Protests against Agnipath turn violent

Thousands of young people took to the streets across the country to demand that the Indian Army’s “contractualization” of jobs be reversed, and opposition parties, trade unions, farmers’ associations, youth organizations, and student outfits of various political stripes joined in chorus to support the protests against Agnipath, the four-year contracting scheme. On Thursday, these organizations began consulting with one another to form a national platform against Agnipath. Opposition parties have urged the Centre to scrap the system, citing national interest as a reason. The Bharatiya Mazdoor Sangh (BMS), the trade union of the Rashtriya Swayamsevak Sangh (RSS), called the protests “politically motivated” and distanced itself from Agnipath.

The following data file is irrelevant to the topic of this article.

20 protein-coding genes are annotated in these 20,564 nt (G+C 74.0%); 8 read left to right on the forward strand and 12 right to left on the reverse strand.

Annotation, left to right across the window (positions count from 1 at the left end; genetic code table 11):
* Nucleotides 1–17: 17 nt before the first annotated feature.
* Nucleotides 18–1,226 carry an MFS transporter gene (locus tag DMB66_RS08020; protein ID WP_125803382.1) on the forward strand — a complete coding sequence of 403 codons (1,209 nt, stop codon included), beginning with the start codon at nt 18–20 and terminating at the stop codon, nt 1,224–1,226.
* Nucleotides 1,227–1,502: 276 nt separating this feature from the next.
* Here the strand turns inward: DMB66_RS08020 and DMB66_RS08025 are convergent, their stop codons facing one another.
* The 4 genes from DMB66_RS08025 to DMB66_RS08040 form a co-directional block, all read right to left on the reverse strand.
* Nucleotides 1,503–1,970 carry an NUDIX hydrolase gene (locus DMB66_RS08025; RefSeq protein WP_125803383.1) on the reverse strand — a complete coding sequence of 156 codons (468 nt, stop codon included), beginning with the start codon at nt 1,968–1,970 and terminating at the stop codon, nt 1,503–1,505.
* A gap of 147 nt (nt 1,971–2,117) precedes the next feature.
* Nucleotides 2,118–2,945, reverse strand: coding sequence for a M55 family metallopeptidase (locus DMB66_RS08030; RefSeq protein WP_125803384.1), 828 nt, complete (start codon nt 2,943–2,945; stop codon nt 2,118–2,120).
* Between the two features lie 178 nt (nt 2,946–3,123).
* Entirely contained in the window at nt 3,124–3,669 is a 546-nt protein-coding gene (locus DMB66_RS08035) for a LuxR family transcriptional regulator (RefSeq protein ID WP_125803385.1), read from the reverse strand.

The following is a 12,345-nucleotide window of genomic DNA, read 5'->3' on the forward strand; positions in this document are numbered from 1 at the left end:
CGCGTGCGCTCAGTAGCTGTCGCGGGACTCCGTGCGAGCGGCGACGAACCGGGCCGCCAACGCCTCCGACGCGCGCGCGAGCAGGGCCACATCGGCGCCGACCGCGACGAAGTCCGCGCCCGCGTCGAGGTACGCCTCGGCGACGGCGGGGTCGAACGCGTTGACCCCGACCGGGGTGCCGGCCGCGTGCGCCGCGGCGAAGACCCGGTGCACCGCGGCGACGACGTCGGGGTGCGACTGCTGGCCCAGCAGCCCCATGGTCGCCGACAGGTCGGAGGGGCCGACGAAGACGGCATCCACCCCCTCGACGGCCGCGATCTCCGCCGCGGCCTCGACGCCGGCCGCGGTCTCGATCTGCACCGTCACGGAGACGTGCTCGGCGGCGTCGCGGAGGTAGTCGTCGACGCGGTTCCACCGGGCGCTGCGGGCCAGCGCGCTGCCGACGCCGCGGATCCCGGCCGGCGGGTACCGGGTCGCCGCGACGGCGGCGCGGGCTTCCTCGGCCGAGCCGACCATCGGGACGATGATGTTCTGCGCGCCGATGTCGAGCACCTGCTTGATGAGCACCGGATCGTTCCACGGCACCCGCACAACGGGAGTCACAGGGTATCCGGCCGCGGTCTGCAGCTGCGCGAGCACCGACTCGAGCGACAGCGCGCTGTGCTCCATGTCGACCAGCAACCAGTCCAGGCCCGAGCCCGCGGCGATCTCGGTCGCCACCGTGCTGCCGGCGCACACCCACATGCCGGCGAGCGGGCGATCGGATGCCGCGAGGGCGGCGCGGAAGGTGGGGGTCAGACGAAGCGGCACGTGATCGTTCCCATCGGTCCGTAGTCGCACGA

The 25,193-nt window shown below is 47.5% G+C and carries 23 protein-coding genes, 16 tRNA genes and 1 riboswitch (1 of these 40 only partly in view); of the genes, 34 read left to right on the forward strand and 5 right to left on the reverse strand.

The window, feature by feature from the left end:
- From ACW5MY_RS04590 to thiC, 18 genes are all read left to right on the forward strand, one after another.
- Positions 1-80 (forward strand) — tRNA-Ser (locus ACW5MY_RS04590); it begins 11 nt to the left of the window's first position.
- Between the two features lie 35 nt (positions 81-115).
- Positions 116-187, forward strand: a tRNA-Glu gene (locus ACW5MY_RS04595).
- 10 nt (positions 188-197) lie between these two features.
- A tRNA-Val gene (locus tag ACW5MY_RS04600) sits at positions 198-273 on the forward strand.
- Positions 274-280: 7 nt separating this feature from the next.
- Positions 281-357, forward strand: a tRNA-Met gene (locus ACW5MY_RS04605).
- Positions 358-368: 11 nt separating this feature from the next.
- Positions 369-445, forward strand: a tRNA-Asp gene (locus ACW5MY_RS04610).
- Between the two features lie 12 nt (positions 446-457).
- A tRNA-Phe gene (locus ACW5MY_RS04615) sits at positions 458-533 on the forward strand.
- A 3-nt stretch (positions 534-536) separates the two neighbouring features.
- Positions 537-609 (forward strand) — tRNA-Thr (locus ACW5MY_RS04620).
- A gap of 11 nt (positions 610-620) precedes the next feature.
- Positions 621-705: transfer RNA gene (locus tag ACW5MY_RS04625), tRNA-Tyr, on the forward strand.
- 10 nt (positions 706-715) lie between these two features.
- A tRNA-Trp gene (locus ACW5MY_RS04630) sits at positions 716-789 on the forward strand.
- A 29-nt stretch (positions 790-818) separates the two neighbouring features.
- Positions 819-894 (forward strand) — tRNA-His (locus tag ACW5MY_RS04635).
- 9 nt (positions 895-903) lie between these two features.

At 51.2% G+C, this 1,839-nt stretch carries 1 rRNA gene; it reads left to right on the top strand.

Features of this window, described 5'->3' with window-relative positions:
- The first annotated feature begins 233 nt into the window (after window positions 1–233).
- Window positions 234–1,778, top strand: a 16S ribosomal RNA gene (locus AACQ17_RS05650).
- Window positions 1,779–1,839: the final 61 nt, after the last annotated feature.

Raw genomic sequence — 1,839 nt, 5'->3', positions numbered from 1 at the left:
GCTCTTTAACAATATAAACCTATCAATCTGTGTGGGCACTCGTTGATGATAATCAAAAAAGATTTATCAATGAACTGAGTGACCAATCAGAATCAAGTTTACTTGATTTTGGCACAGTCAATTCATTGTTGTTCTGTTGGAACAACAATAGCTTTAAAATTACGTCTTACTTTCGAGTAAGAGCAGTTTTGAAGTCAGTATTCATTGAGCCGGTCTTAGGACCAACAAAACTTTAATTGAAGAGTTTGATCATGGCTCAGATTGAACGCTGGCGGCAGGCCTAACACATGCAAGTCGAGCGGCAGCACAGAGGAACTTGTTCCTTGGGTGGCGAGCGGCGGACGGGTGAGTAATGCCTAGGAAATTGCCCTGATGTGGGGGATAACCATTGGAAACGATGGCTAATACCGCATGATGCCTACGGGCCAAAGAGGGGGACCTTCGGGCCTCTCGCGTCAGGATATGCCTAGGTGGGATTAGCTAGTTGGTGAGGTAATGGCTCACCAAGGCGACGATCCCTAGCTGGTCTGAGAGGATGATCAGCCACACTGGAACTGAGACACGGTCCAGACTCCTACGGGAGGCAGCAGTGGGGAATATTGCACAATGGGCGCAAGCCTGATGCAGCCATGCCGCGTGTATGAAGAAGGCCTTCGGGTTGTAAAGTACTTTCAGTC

In states where the Army recruits the most, such as  Haryana, Uttar Pradesh, Uttarakhand, Jammu and Kashmir, Punjab, Himachal Pradesh, Bihar, and Rajasthan, youth protested massively against the Agnipath system. Youth organizations protested in Delhi as well, in solidarity with their counterparts in other states.

Due to the protests and attacks against trains, 34 trains have been cancelled, and 72 have been delayed, according to the Indian Railways.

On the second day of violent protests in Bihar, protesters set fire to train bogies in Kaimur and Chhapra districts, blocked train movements in Siwan, Ara (Bhojpur), Jehanabad, Nawada, Saharsha, Chhapra, and other locations, and disrupted road traffic in some areas. According to East Central Railway officials, 22 trains were cancelled, and five were halted in the middle of their journey. Aruna Devi, a member of the Bharatiya Janata Party (BJP), was injured when protesters attacked her vehicle in Nawada. The BJP office in Nawada was also vandalized by violent protesters who demanded that the old system of recruitment in the defence services be reinstated.